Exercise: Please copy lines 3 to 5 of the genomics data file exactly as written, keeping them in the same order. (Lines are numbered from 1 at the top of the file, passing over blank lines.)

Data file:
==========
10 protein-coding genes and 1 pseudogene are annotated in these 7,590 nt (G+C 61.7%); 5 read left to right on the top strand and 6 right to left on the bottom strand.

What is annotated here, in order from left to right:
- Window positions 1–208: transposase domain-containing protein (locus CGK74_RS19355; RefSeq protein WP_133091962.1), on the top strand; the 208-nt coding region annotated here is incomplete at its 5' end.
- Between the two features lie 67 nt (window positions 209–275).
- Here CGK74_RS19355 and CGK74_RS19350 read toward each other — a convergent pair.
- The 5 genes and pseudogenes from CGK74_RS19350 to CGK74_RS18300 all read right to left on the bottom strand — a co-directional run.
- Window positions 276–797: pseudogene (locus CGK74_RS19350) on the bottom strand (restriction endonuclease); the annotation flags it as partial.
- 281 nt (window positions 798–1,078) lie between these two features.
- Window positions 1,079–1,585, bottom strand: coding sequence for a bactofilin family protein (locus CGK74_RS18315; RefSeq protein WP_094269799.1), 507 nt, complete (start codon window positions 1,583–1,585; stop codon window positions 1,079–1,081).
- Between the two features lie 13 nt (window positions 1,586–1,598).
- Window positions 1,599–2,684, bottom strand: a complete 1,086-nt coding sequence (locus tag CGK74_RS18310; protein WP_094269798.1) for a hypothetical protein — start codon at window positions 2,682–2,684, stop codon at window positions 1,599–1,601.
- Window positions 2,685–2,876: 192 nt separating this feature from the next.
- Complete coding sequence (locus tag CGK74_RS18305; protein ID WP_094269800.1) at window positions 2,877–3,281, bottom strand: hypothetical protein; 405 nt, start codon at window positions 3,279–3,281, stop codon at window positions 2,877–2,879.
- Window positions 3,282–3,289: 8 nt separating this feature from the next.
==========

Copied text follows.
- Window positions 1–208: transposase domain-containing protein (locus CGK74_RS19355; RefSeq protein WP_133091962.1), on the top strand; the 208-nt coding region annotated here is incomplete at its 5' end.
- Between the two features lie 67 nt (window positions 209–275).
- Here CGK74_RS19355 and CGK74_RS19350 read toward each other — a convergent pair.